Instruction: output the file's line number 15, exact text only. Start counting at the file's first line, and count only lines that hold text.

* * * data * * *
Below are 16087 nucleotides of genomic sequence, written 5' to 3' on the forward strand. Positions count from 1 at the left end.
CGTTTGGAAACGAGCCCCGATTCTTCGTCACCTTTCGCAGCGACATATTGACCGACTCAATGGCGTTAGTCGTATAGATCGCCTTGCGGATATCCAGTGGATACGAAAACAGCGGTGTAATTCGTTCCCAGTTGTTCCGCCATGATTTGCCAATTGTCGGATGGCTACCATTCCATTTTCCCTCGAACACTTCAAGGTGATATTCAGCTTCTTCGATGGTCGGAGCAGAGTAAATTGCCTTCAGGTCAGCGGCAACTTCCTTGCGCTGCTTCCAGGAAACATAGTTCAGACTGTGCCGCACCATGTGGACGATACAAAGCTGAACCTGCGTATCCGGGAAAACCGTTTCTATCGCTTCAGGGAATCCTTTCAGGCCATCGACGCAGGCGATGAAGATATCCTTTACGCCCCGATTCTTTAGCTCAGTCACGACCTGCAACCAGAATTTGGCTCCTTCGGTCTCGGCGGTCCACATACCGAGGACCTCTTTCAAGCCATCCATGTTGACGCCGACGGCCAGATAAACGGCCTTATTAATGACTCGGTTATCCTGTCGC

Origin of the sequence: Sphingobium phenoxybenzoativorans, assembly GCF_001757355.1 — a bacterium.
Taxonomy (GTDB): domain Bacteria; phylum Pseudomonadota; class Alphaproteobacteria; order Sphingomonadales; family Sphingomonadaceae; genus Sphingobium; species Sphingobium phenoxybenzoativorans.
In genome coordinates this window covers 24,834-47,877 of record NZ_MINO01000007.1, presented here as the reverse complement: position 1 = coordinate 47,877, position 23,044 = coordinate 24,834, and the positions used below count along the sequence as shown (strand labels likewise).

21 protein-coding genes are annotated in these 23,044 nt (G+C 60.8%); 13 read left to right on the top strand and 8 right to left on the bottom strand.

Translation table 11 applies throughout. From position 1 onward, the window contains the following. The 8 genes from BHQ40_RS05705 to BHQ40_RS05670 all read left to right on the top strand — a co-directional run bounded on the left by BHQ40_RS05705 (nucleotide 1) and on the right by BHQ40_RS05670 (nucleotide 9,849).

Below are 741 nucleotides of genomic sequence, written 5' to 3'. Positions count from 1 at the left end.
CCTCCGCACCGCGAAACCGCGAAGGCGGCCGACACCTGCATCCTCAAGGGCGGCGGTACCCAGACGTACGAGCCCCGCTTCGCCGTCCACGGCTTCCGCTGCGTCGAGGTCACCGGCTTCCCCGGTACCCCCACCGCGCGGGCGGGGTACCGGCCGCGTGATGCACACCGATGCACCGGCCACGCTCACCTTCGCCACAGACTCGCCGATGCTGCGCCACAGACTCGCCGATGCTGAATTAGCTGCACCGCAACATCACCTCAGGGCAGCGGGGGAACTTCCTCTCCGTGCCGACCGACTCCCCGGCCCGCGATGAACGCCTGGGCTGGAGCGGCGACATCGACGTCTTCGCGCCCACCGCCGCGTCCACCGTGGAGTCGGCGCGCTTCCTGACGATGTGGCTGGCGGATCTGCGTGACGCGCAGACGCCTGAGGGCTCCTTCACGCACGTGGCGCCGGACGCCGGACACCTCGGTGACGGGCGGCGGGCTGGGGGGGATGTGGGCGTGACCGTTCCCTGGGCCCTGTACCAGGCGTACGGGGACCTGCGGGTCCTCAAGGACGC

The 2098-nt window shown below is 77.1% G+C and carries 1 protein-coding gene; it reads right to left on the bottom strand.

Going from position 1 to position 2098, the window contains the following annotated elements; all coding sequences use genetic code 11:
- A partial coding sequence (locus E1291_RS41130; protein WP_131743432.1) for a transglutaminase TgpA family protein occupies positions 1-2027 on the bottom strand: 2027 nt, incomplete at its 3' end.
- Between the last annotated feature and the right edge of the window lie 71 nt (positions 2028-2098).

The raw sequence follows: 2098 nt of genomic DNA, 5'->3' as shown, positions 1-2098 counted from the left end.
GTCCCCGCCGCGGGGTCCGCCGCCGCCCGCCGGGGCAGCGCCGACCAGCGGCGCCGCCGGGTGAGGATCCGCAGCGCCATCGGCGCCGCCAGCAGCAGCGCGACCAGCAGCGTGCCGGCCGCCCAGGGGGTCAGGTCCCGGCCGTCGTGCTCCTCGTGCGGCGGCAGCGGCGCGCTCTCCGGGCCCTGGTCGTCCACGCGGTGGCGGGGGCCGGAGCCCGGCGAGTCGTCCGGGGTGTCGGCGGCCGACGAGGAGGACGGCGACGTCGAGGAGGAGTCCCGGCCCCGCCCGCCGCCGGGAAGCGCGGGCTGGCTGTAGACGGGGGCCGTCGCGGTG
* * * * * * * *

GTCCCCGCCGCGGGGTCCGCCGCCGCCCGCCGGGGCAGCGCCGACCAGCGGCGCCGCCGGGTGAGGATCCGCAGCGCCATCGGCGCCGCCAGCAGCAGCGCGACCAGCAGCGTGCCGGCCGCCCAGGGGGTCAGGTCCCGGCCGTCGTGCTCCTCGTGCGGCGGCAGCGGCGCGCTCTCCGGGCCCTGGTCGTCCACGCGGTGGCGGGGGCCGGAGCCCGGCGAGTCGTCCGGGGTGTCGGCGGCCGACGAGGAGGACGGCGACGTCGAGGAGGAGTCCCGGCCCCGCCCGCCGCCGGGAAGCGCGGGCTGGCTGTAGACGGGGGCCGTCGCGGTG